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Liberty is first county with tobacco-free policies
Health advice
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Liberty County has the distinction of being the first county in the Coastal Health District with 100 percent tobacco-free policies in both the school system (Liberty County School System) and the hospital (Liberty Regional Medical Center). The Coastal Health District covers eight counties that border the coast – Liberty, Effingham, Chatham, Bryan, Long, McIntosh, Glynn and Camden.
Tobacco-caused illnesses cost the state more than $1.8 billion every year. This includes major expenditures paid for by Medicaid, PeachCare and other health funding options. Even with screening and other procedures covered by these funds, more than 10,000 Georgians die every year from tobacco-related illnesses.  That is one out of every six deaths.
Georgia County Boards of Health and Health Coalitions are working to lobby the state legislature to pass an $1 increase in the Georgia cigarette tax. This would generate at least $335 million in revenue that could be used to provide healthcare coverage for children and full funding of tobacco prevention and cessation programs.
Nineteen percent of Georgia’s high school students smoke cigarettes,which places them at an increased risk for cancer, lung, diabetes, cardiovascular and other diseases. Prevention and cessation programs would target these and other potential tobacco users, and work to reduce the use of tobacco and its associated risk of chronic disease.
Groups and businesses wishing to sign a resolution of support for increasing Georgia’s cigarette tax can contact Beth Cope at 404-786-0503, by fax at 866-290-1681 or by e-mail at

Arthritis a major health issue

The Centers for Disease Control and Prevention just released a study that reaffirms nearly one in five U.S. adults (46 million people) have arthritis or rheumatic diseases. There are presently more than 100 diseases classified as a form of rheumatic disease. These diseases are characterized by inflammation  and loss of function of one or more connecting or supporting structures of the body. They especially affect joints, tendons, ligaments, bones and muscles. Some rheumatic diseases can also involve internal organs.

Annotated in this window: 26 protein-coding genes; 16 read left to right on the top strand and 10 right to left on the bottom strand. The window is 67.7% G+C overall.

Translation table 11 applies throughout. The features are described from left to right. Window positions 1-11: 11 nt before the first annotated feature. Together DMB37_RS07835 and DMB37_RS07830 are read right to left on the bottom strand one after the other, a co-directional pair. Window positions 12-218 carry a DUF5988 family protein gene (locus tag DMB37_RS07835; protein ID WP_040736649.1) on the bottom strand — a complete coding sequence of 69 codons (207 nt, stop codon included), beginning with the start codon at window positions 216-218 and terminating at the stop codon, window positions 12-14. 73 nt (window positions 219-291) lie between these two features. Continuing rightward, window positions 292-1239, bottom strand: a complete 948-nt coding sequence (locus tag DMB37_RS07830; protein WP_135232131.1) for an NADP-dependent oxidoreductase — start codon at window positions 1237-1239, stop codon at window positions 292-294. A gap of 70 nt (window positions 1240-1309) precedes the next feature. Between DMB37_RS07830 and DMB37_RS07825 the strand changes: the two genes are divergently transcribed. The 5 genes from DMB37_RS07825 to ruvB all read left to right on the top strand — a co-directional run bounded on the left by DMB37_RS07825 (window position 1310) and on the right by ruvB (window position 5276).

An estimated 43 million people Americans have arthritis or other rheumatic conditions. This number is expected to reach 60 million by 2020. Rheumatic diseases are the leading cause of disability among adults age 65 and older. A few examples of rheumatic diseases are:
• Osteoarthritis. In normal joints, a firm, rubbery material called cartilage covers the end of each bone. Cartilage provides a smooth, gliding surface for joint motion and acts as a cushion between the bones. In osteoarthritis, the cartilage between the joints breaks down leading to symptoms such as pain and swelling, as well as problems using the joint.  
• Rheumatoid arthritis is an inflammatory disease of the lining (synovium) of the joints and/or other internal organs which can result in pain, stiffness, swelling, joint damage, and loss of function of the joints.
• Juvenile rheumatoid arthritis is the most common form of arthritis in childhood, causing pain, stiffness, swelling, and loss of function of the joints. This form of  arthritis may be associated with rashes or fevers, and may affect various parts of the body.
• Fibromyalgia is a chronic disorder that causes pain throughout the tissues that support and move the bones and joints. Pain, stiffness, and localized tender points occur in the muscles and tendons, particularly those of the neck, spine, shoulders, and hips.
• Systemic lupus erythematosus (also known as lupus) is an autoimmune disease in which the immune system harms the body's own healthy cells and tissues. This can result in inflammation of and damage to the joints, skin, kidneys, heart, lungs, blood vessels and brain.
• Scleroderma affects the skin, blood vessels, and joints. The disease may also affect internal organs, such as the lungs and kidneys.
• Spondyloarthropathies is a group of rheumatic diseases principally affecting the spine.  
• Gout is arthritis that results from deposits of needle-like crystals of uric acid in the joints. The crystals cause inflammation, swelling, and pain in the affected joint, which is often the big toe.
• Bursitis involves inflammation of the bursae,  small, fluid-filled sacs that help reduce friction between bones and other moving structures in the joints.  
• Tendinitis refers to inflammation of tendons caused by overuse, injury, or a rheumatic condition.
If you have pain, stiffness or swelling in or around a joint for more than two weeks, it's time to see your doctor. Early diagnosis and treatment are important to help decrease further joint damage and help control symptoms of arthritis and other rheumatic diseases.

Linda Ratcliffe is the public information officer for the Liberty County Health Department.

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